Berlin says it will work for EUFOR Bosnia extension amid Russia concerns

EUFOR army members participate in military exercise at Kalinovik training ground in Kalinovik
EUFOR (European Union Force) army members participate in military exercise at Kalinovik training ground in Kalinovik, Bosnia and Herzegovina March 23, 2017. REUTERS/Dado Ruvic/File Photo

SARAJEVO, May 4 (Reuters) - Germany will work for an extension of the EU's peacekeeping mission in Bosnia as concerns mount about instability spilling over from the Ukraine war, but has not yet decided whether to provide troops, Defence Minister Christine Lambrecht said.

"(The EU mission) EUFOR is an important signal for the stabilization of the country," she told reporters after meeting her Bosnian counterpart Sifet Podzic in Sarajevo on Wednesday. "German will do its part for this work to continue".

There is, however, no decision yet on whether Berlin will, for the first time in 10 years, provide troops for EUFOR, Lambrecht added.

NATO and senior EU officials have warned that instability from the war in Ukraine could spread to the Western Balkans.

Bosnia lies hundreds of miles from the fighting, but faces an increasingly assertive Bosnian Serb separatist movement that analysts say has at least tacit support from Moscow.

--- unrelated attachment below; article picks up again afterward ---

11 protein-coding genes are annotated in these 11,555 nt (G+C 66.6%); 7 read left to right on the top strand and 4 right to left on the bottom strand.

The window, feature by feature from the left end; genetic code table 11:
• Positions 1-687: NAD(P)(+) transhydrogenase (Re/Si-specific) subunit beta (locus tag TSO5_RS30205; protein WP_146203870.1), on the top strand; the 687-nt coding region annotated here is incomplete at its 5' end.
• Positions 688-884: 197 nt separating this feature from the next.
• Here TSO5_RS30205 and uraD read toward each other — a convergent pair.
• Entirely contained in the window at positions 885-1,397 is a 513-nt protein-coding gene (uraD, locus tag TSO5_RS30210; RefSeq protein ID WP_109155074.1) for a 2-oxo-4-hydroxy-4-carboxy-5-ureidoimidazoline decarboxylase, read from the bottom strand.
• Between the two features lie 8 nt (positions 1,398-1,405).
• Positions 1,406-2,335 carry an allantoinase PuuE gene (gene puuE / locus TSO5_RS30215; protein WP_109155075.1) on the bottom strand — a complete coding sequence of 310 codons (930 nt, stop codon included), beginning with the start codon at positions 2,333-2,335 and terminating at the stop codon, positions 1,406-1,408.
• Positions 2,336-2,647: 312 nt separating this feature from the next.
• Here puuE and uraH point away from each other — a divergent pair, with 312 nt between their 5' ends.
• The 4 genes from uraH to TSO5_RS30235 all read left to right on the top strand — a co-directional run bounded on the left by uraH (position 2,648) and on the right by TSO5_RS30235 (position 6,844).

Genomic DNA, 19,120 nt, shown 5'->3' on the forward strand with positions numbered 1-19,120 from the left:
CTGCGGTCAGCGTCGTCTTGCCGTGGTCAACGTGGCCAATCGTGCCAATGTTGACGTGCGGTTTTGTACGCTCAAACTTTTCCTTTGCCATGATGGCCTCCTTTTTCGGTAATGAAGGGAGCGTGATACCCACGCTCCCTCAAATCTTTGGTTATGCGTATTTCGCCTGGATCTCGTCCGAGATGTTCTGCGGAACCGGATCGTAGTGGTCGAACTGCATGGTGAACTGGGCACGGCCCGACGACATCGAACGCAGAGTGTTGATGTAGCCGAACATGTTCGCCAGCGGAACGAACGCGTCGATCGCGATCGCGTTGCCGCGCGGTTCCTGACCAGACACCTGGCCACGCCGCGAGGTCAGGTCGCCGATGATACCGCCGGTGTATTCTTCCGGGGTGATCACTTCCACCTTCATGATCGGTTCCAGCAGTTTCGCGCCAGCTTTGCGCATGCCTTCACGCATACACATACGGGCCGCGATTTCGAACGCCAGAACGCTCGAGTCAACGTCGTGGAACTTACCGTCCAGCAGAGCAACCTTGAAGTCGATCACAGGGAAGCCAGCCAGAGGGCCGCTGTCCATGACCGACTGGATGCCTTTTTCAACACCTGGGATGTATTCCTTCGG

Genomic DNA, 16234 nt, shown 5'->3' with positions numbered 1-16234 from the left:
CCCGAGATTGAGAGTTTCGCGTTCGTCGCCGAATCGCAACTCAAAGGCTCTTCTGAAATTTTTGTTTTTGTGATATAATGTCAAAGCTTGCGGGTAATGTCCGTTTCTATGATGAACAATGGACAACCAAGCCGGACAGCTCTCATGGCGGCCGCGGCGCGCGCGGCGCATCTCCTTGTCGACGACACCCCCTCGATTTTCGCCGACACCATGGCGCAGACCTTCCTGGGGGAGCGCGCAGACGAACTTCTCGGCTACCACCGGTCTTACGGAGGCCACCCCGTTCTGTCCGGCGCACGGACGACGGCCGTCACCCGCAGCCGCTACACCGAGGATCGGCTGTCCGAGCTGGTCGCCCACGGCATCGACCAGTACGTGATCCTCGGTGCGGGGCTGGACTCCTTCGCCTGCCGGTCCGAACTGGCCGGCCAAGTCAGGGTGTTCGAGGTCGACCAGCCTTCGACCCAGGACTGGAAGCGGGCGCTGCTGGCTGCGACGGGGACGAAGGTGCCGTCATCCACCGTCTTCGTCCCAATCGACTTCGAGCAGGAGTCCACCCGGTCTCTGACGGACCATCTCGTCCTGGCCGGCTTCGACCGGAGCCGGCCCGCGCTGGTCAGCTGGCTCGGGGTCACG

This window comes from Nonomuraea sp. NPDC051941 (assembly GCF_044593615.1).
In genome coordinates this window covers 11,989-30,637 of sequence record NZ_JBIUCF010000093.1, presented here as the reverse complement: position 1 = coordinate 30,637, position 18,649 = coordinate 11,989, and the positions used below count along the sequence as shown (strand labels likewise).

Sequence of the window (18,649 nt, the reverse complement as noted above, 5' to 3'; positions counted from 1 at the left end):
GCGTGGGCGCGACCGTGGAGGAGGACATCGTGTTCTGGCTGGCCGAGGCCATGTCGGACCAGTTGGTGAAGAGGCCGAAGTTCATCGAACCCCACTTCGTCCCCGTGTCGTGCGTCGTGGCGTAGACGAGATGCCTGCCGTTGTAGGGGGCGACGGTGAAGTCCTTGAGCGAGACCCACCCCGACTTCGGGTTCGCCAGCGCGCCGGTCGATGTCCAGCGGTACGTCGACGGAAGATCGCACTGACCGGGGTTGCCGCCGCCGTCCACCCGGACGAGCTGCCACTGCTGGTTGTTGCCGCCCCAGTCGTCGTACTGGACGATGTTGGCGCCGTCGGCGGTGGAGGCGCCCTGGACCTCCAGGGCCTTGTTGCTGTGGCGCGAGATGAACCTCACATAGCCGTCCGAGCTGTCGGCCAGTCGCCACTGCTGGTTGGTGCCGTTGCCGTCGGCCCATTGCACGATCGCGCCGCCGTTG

Only days after Russia's invasion of Ukraine, the EU decided to almost double the size of its EUFOR force to 1,100 troops from 600 troops by sending in reserves to stave off potential instability.

EUFOR's current mandate runs out in November, and it is up to the U.N. Security Council to decide on an extension for another year. But concerns are growing that Moscow might use its veto to thwart an agreement.

"We must not allow the peace to be jeopardized that has prevailed in Bosnia for 25 years now," Podzic warned.

EUFOR replaced NATO peace-keeping troops in Bosnia in 2004.

The European troops are meant to stabilize the country after Bosnia's Serbs, Croats and Bosniaks waged a war for territory in the 1990s, in which 100,000 died.

Reporting by Sabine Siebold and Daria Sito-Sucic, Editing by William Maclean

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